The settlement has been approved by a federal bankruptcy court and a California state court. The money will go into a fund established under a global settlement agreement reached in federal court in 2002 and be distributed to the plaintiffs, according to WebCPA.com.

PinnFund raised more than $330 million from at least 166 investors in a Ponzi scheme that funded the exotic lifestyle of its chief executive, Michael Fanghella, amid losses at the company. The financial scam was among the biggest ever in Southern California.

Fanghella, who allegedly spent more than $100 million on parties, call girls, alcohol, drugs, and gifts for adult-film actress girlfriend, Kelly Cook -- also known as "Kelly Jaye" and "Kelly Spagnola" -- for whom he bought a $5 million home, plead guilty in 2002. He was sentenced to 10 years in federal prison.

A PwC spokesman told MortgageDaily.com, "Having denied the original allegations, we are happy to have put this matter behind us."


Former PinnFund CEO Sobs at Sentencing
PinnFund U.S.A.'s former chief executive officer reportedly sobbed as he was sentenced for one of the biggest fraud cases in southern California history.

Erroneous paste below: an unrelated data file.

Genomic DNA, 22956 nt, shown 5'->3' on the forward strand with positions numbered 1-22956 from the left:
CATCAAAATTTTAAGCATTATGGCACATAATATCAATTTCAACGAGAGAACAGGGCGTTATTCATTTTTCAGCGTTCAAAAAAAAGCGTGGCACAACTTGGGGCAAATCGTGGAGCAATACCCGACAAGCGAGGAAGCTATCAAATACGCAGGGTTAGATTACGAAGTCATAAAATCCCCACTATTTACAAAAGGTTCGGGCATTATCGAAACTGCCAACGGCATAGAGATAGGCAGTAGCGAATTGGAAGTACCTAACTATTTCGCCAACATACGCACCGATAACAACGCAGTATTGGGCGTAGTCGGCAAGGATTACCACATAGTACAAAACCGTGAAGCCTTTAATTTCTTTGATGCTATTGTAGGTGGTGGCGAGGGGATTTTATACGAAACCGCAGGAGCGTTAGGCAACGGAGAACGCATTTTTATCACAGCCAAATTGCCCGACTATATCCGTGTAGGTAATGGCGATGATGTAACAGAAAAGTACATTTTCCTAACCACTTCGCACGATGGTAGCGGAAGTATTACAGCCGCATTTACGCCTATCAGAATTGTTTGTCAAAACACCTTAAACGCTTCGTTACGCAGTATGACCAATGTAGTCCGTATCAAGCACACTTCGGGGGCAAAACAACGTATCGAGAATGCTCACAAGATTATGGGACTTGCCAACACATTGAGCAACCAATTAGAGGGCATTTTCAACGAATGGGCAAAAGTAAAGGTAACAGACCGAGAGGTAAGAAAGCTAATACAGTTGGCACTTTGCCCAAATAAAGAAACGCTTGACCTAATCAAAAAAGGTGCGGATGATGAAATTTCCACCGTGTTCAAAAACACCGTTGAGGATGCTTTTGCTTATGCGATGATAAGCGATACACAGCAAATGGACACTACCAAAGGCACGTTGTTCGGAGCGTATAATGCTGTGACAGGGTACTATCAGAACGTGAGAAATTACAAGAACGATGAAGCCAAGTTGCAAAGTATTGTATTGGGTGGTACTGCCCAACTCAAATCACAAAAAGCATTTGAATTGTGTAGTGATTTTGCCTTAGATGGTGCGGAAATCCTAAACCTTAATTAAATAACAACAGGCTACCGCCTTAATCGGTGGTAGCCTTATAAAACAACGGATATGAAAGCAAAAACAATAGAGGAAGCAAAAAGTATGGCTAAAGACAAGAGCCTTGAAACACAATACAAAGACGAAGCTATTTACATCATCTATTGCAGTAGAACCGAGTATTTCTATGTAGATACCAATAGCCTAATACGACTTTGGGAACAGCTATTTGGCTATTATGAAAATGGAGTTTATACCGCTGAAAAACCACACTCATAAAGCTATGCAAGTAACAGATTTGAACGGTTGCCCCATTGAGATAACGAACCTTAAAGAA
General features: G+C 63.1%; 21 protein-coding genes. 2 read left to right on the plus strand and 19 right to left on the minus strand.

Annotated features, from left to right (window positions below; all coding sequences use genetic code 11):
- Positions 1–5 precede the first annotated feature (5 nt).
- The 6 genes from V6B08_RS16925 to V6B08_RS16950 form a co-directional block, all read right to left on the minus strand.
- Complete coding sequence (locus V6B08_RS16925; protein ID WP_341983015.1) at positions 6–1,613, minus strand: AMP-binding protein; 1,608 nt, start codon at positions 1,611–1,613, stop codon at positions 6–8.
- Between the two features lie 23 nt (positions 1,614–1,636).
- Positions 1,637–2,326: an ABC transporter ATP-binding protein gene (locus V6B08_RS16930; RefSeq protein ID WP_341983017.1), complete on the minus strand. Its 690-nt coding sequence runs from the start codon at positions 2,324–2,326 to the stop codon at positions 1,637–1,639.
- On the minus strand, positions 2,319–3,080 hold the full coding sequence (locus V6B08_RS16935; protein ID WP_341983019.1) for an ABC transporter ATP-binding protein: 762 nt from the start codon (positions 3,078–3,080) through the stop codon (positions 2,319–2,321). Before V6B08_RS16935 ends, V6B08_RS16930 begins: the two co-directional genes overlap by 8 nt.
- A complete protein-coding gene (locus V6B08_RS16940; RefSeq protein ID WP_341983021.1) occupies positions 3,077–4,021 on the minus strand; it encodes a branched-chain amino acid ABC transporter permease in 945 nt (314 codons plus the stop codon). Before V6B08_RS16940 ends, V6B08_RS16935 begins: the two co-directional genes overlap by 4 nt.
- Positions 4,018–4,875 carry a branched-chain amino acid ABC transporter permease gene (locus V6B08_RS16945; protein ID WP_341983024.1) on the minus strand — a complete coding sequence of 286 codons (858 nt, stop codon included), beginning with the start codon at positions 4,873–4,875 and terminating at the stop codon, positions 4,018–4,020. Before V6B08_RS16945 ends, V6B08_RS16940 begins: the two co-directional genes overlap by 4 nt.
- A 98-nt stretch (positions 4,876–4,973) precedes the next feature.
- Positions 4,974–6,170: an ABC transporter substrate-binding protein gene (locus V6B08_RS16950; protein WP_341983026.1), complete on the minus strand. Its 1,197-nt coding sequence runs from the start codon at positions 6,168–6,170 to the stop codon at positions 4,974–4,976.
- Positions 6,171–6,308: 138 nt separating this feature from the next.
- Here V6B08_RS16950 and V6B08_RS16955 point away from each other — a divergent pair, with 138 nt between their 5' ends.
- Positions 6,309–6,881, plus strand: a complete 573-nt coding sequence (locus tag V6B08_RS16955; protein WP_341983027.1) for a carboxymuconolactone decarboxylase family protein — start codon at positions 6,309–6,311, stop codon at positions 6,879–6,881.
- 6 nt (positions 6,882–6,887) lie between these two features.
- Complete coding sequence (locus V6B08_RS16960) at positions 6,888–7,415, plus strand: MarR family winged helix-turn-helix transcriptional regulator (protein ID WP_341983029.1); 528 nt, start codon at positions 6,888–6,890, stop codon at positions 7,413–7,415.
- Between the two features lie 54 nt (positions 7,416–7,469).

Two More Plead Guilty In PinnFund Scam
Two additional defendants have plead guilty in one of the largest fraud cases in Southern California history.

Guilty As Charged
Former PinnFund USA, Inc. CEO Michael Fanghella has pled guilty to Justice Department charges, according to a recent announcement from the U.S. Attorney in San Diego, California. Fanghella and others allegedly conspired to devise and perpetuate one of the largest fraud schemes in Southern California history.

Fanghella Faces Trial In May
Former PinnFund USA, Inc. chief Michael J. Fanghella is scheduled for criminal trial in May, according to U.S. Attorney spokeswoman Deborah Hartman. Fanghella is accused in a civil case by the Securities and Exchange Commission of misappropriating nearly $110 million -- which was raised for the purpose of funding subprime mortgages -- to pay for extravagant personal living expenses, including at least $10 million spent on his former adult film actress girlfriend.

PinnFund Fugitive Surrenders
Former PinnFund CEO Michael Fanghella surrendered to the U.S. Marshals Service in San Diego Wednesday morning, according to the San Diego Daily Transcript. Mr. Fanghella is accused by Securities and Exchange Commission (SEC) attorneys of the largest securities fraud in recent Southern California history.

Former PinnFund CEO Planned To Escape To Caribbean On $1 million Yacht
In what has recently become a tabloid-like mortgage industry story, the San Diego Daily Transcript (Transcript) reported that former PinnFund CEO Michael Fanghella purchased a $1 million, 75 foot yacht in September 2000 with the intention of making a one-way trip to the Caribbean. His estranged wife, Patrice Fanghella, hired a private investigator who discovered that the yacht was preparing for the trip.

Lisa D. Burden is a legal analyst for MortgageDaily.com and holds a law degree from the University of Maryland. She is currently a freelance journalist who previously wrote for Institutional Investor publications and the Baltimore Daily Record.

e-mail Lisa at: [email protected]